Portland Audubon Wildlife Sanctuary
Portland Audubon’s 172-acre Wildlife Sanctuary is nestled against Forest Park just ten minutes from downtown Portland. The free-to-the-public sanctuary is family friendly, has more than four miles of forested hiking trails, and is a safe-haven for native flora and fauna. Our on-site facilities include the Wildlife Care Center, outdoor enclosures where you can meet educational birds, an interpretive center which features exhibits and places to watch birds, and the Nature Store. Click here for directions and our trail map, and information on our accessibility.
Visit us at 5151 NW Cornell Road, Portland, OR 97210
- Founder’s Trail is temporarily closed do to downed trees (1/5/23) – it is expected to be back opened by mid-next week hopefully.
- The Wren Trail is permanently closed.
- Access to the pond and pond pavilion are temporarily closed and inaccessible to the public, while repairs are being made.
- Our Wildlife Care Center is currently closed due to frozen pipes bursting during a cold snap in December. Read more about that here.
Note: Visiting During COVID-19
The Portland Audubon Wildlife Sanctuary trails are open to visitors. We have made adjustments to keep our community safe while still providing much needed access to nature.
Before you arrive, please make note of the following:
- Observe all trail signs & maintain physical distancing
- The Nature Store is open! Shop in store or online and choose from in store pick-up or have your items shipped.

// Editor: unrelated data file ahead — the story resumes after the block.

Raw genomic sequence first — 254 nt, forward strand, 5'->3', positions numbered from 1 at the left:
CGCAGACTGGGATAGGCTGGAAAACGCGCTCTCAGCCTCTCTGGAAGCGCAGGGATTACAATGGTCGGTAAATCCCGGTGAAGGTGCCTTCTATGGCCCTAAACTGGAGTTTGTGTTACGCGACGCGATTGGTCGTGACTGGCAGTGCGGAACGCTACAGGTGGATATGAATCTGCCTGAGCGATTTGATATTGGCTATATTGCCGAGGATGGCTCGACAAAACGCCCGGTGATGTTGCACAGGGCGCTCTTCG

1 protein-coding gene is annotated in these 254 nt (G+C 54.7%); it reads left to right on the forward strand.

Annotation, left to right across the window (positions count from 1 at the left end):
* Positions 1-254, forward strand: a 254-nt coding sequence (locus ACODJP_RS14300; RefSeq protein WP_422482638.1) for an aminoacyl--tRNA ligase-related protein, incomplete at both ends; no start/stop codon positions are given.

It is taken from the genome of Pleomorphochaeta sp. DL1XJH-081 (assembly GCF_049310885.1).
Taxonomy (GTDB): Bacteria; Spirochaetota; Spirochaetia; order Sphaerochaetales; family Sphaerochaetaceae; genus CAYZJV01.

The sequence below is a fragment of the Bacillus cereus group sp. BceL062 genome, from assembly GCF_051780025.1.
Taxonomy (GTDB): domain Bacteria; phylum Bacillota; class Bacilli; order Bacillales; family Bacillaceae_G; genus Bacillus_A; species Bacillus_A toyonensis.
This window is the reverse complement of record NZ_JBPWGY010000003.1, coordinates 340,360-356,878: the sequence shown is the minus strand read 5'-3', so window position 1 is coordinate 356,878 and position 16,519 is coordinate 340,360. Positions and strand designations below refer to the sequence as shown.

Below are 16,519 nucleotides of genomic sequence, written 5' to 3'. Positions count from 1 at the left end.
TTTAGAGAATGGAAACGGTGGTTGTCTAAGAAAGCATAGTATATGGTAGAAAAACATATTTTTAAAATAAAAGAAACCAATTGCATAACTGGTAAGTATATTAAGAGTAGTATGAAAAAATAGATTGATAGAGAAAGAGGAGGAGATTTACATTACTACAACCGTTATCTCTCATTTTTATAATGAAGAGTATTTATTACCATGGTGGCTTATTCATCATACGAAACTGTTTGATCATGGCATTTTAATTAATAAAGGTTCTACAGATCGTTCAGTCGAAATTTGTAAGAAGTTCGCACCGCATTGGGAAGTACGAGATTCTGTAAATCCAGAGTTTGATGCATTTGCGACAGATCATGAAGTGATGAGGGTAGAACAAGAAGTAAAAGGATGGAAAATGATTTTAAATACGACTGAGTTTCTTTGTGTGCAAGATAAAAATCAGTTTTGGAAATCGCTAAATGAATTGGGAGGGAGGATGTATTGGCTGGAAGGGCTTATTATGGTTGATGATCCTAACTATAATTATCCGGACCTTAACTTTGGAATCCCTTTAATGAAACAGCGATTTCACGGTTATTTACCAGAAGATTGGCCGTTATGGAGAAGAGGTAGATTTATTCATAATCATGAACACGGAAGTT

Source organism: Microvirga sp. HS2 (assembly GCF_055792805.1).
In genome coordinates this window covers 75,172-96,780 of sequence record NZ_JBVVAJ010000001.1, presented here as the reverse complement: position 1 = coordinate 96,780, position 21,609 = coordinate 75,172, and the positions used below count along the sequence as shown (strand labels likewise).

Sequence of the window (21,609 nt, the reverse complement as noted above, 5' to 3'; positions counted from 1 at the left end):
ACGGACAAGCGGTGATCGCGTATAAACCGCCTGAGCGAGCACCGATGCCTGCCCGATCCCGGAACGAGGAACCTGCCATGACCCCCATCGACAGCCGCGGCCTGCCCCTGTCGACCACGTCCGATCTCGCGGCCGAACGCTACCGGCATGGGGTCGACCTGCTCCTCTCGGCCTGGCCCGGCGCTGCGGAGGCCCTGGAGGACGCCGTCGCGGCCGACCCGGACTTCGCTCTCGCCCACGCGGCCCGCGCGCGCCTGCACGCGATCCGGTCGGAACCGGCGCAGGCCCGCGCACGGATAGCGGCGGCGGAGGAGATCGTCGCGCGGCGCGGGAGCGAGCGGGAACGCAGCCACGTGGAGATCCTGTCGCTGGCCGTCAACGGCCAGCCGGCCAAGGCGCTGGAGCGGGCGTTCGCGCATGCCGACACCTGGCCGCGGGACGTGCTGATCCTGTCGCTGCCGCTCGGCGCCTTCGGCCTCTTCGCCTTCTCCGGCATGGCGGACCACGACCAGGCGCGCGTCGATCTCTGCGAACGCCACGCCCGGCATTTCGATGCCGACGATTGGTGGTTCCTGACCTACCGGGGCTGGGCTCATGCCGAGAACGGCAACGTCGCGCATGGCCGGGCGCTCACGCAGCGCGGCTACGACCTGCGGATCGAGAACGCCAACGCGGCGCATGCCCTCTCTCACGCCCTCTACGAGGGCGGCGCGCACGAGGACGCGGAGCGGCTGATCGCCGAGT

- The Wildlife Care Center remains open. Please view their COVID-19 protocols for dropping off injured and orphaned wildlife.
What to Know Before You Arrive
- The wildlife sanctuary is free to the public and family friendly.
- Our trails are open from dawn until dusk. View our trail map.
- The interpretive center and Nature Store are currently open for in-person visits.
- The Wildlife Care Center is currently closed and cannot receive injured or orphaned wildlife currently.
- No dogs are allowed on Portland Audubon’s Wildlife Sanctuary trails, please. Birds and other animals have keen senses of sight, smell and hearing; they think of dogs – even the friendliest ones – as predators. Upper Macleay in Forest Park is dog friendly and right next to our sanctuary.
- Our sanctuary is smoke and fire free.
- We do not offer public rentals.
- Be considerate and respectful of the wildlife, the land, and other visitors.
Plants and Wildlife
Walk our trails to find plant species like Western Red Cedar, Douglas Fir, Vine Maple, and Western Hemlock, with understories of Salal, Sword Fern, Trillium, and Thimble Berry. A small stand of old-growth Douglas Firs stands as testimony to the giants that once graced the temperate rainforests of the Pacific Northwest.
Listen, look for sign, and watch for wildlife like Northern Pygmy Owls, Anna’s Hummingbirds, Varied Thrush, Steller’s Jays, Pacific Wrens, Pileated Woodpeckers, Wilson’s Warblers, Chestnut-backed Chickadees Coastal Giant Salamanders, Red-legged Frogs, Rough-skinned Newts, and Douglas Squirrels. View our bird checklist for the sanctuary!
History of the Land
Histories of Native Peoples and Post Settler History
Portland Audubon worked with David Lewis PhD to put together a detailed history of Native peoples and their use and early settlement of the land that became the Portland Audubon Society’s Wildlife Sanctuary.
History of the Portland Audubon Wildlife Sanctuary
The 172-acre Portland Audubon Wildlife Sanctuary exists today thanks to families and donors who have permanently attached their legacies to Portland Audubon through generous acts to expand this special place and protect habitat and wildlife.
1929: Portland Audubon’s acquires it’s first piece of land, when 12 acres of a former dairy farm were purchased with private funds.
1930: The Pittock family donated 18 acres.
1982/1983: Additional land protections occurred in 1982, establishing the 34-acre Uhtoff Sanctuary.
2008: The 86-acre Collins Sanctuary, owned by Metro and managed by Portland Audubon, was added to the sanctuary.
2018: The Kehoe family donated 22-acres, adding the Katherine Lynn Kehoe Sanctuary.